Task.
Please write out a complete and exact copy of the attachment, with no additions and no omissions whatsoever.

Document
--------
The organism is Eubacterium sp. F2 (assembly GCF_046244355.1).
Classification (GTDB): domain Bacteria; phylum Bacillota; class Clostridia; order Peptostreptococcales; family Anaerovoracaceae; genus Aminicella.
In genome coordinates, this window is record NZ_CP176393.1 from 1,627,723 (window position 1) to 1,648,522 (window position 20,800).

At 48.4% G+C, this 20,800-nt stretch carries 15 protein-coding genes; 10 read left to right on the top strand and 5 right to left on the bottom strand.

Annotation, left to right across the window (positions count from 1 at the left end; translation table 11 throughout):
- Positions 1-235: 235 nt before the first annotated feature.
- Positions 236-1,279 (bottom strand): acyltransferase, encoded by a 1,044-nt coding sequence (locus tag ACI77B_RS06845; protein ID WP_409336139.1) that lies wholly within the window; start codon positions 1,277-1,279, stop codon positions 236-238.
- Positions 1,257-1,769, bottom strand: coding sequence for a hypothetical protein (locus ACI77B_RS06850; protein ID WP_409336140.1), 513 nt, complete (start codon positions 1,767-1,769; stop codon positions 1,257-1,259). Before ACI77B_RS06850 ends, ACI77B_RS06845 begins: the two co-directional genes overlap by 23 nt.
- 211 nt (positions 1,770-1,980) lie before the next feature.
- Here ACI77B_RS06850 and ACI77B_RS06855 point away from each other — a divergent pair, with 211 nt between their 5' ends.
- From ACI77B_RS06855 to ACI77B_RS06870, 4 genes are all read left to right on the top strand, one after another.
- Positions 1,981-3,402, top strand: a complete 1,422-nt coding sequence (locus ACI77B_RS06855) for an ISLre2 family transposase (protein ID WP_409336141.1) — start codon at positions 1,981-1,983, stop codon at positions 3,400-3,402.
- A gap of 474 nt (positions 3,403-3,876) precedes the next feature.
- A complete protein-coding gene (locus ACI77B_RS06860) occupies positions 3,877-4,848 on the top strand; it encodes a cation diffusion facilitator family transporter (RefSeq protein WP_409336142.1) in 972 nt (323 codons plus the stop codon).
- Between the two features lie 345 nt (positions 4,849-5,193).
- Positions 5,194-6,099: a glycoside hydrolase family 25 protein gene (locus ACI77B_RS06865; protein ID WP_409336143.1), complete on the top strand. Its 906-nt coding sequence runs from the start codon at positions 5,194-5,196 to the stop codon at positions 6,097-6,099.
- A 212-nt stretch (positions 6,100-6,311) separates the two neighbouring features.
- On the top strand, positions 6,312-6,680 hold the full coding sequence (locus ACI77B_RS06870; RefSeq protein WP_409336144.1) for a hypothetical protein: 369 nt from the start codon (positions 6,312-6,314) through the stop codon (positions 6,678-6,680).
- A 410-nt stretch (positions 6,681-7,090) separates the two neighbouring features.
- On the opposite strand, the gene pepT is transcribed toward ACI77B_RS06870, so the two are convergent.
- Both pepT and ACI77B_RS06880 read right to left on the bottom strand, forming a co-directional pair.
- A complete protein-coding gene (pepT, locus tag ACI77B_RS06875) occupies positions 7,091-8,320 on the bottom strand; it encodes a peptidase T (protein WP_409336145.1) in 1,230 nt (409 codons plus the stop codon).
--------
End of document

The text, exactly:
The organism is Eubacterium sp. F2 (assembly GCF_046244355.1).
Classification (GTDB): domain Bacteria; phylum Bacillota; class Clostridia; order Peptostreptococcales; family Anaerovoracaceae; genus Aminicella.
In genome coordinates, this window is record NZ_CP176393.1 from 1,627,723 (window position 1) to 1,648,522 (window position 20,800).

At 48.4% G+C, this 20,800-nt stretch carries 15 protein-coding genes; 10 read left to right on the top strand and 5 right to left on the bottom strand.

Annotation, left to right across the window (positions count from 1 at the left end; translation table 11 throughout):
- Positions 1-235: 235 nt before the first annotated feature.
- Positions 236-1,279 (bottom strand): acyltransferase, encoded by a 1,044-nt coding sequence (locus tag ACI77B_RS06845; protein ID WP_409336139.1) that lies wholly within the window; start codon positions 1,277-1,279, stop codon positions 236-238.
- Positions 1,257-1,769, bottom strand: coding sequence for a hypothetical protein (locus ACI77B_RS06850; protein ID WP_409336140.1), 513 nt, complete (start codon positions 1,767-1,769; stop codon positions 1,257-1,259). Before ACI77B_RS06850 ends, ACI77B_RS06845 begins: the two co-directional genes overlap by 23 nt.
- 211 nt (positions 1,770-1,980) lie before the next feature.
- Here ACI77B_RS06850 and ACI77B_RS06855 point away from each other — a divergent pair, with 211 nt between their 5' ends.
- From ACI77B_RS06855 to ACI77B_RS06870, 4 genes are all read left to right on the top strand, one after another.
- Positions 1,981-3,402, top strand: a complete 1,422-nt coding sequence (locus ACI77B_RS06855) for an ISLre2 family transposase (protein ID WP_409336141.1) — start codon at positions 1,981-1,983, stop codon at positions 3,400-3,402.
- A gap of 474 nt (positions 3,403-3,876) precedes the next feature.
- A complete protein-coding gene (locus ACI77B_RS06860) occupies positions 3,877-4,848 on the top strand; it encodes a cation diffusion facilitator family transporter (RefSeq protein WP_409336142.1) in 972 nt (323 codons plus the stop codon).
- Between the two features lie 345 nt (positions 4,849-5,193).
- Positions 5,194-6,099: a glycoside hydrolase family 25 protein gene (locus ACI77B_RS06865; protein ID WP_409336143.1), complete on the top strand. Its 906-nt coding sequence runs from the start codon at positions 5,194-5,196 to the stop codon at positions 6,097-6,099.
- A 212-nt stretch (positions 6,100-6,311) separates the two neighbouring features.
- On the top strand, positions 6,312-6,680 hold the full coding sequence (locus ACI77B_RS06870; RefSeq protein WP_409336144.1) for a hypothetical protein: 369 nt from the start codon (positions 6,312-6,314) through the stop codon (positions 6,678-6,680).
- A 410-nt stretch (positions 6,681-7,090) separates the two neighbouring features.
- On the opposite strand, the gene pepT is transcribed toward ACI77B_RS06870, so the two are convergent.
- Both pepT and ACI77B_RS06880 read right to left on the bottom strand, forming a co-directional pair.
- A complete protein-coding gene (pepT, locus tag ACI77B_RS06875) occupies positions 7,091-8,320 on the bottom strand; it encodes a peptidase T (protein WP_409336145.1) in 1,230 nt (409 codons plus the stop codon).